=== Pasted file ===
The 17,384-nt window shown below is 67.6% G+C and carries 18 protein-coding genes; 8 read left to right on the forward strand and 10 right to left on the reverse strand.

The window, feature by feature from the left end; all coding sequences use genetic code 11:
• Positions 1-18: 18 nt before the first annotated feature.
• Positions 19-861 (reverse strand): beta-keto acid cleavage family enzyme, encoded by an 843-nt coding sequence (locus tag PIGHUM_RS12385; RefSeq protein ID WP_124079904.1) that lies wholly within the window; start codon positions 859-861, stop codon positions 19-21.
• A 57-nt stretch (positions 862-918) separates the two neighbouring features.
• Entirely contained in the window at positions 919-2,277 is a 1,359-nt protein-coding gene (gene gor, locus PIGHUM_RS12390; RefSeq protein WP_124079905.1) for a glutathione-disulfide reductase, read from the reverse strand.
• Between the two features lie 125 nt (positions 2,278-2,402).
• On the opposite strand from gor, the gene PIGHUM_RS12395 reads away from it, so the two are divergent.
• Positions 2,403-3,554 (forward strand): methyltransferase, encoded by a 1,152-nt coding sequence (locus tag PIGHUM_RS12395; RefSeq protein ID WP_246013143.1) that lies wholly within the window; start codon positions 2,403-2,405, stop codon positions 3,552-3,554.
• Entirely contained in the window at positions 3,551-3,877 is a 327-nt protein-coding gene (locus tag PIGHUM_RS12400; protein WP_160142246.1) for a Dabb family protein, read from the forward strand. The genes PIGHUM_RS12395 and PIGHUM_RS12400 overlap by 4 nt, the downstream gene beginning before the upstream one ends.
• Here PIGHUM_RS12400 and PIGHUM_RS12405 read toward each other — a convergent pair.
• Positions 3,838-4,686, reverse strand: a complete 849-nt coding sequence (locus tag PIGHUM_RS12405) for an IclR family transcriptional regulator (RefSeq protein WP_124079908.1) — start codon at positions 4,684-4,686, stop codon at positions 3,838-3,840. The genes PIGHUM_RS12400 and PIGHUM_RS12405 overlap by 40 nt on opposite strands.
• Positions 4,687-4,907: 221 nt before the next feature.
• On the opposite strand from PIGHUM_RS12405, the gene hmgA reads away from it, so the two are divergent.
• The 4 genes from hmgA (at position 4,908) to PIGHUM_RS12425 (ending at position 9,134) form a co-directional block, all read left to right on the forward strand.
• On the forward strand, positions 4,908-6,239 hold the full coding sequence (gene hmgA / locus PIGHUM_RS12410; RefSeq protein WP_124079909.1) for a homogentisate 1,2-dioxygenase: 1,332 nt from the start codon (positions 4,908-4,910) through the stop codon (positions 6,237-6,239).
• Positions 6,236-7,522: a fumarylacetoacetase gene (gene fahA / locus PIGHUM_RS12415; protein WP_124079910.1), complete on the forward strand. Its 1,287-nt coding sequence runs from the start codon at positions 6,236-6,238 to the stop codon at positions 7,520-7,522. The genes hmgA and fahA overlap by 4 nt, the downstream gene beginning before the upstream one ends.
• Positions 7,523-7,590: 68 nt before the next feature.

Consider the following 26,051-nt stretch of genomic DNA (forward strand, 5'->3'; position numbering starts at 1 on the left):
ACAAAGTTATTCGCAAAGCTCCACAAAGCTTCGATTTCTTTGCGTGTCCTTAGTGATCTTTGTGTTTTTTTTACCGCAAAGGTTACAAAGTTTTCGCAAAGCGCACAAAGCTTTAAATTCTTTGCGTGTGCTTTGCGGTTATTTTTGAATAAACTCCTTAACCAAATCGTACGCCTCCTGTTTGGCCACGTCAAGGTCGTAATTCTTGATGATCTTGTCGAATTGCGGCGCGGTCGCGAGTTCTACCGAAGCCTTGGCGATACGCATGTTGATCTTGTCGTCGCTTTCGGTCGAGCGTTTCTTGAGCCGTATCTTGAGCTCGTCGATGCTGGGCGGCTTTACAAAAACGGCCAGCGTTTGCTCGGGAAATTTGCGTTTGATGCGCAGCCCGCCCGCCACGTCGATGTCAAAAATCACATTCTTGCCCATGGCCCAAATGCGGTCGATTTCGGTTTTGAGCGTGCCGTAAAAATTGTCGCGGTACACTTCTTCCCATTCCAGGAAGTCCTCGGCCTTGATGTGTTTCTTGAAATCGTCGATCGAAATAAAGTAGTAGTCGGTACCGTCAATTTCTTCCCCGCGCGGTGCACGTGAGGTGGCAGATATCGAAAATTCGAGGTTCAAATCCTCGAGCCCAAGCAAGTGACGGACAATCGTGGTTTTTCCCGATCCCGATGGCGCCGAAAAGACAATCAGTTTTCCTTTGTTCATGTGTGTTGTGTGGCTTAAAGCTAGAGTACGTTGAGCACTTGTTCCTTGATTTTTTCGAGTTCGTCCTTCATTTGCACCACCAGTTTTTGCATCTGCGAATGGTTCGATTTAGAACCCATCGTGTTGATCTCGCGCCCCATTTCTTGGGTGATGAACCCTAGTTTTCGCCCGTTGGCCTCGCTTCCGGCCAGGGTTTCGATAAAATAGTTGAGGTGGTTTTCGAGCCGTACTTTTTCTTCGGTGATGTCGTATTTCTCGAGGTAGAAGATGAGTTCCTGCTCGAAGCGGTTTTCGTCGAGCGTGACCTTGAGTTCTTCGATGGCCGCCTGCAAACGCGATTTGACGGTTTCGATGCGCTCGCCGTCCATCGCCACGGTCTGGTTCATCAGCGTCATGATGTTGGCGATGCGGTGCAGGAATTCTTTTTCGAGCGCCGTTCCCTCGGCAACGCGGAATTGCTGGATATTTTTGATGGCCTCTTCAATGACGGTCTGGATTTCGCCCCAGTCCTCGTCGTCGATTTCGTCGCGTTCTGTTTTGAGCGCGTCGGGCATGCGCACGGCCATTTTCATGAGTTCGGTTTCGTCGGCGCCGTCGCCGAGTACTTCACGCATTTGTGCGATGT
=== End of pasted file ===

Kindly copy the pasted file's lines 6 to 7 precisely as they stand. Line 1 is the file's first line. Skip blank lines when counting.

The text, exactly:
• Entirely contained in the window at positions 919-2,277 is a 1,359-nt protein-coding gene (gene gor, locus PIGHUM_RS12390; RefSeq protein WP_124079905.1) for a glutathione-disulfide reductase, read from the reverse strand.
• Between the two features lie 125 nt (positions 2,278-2,402).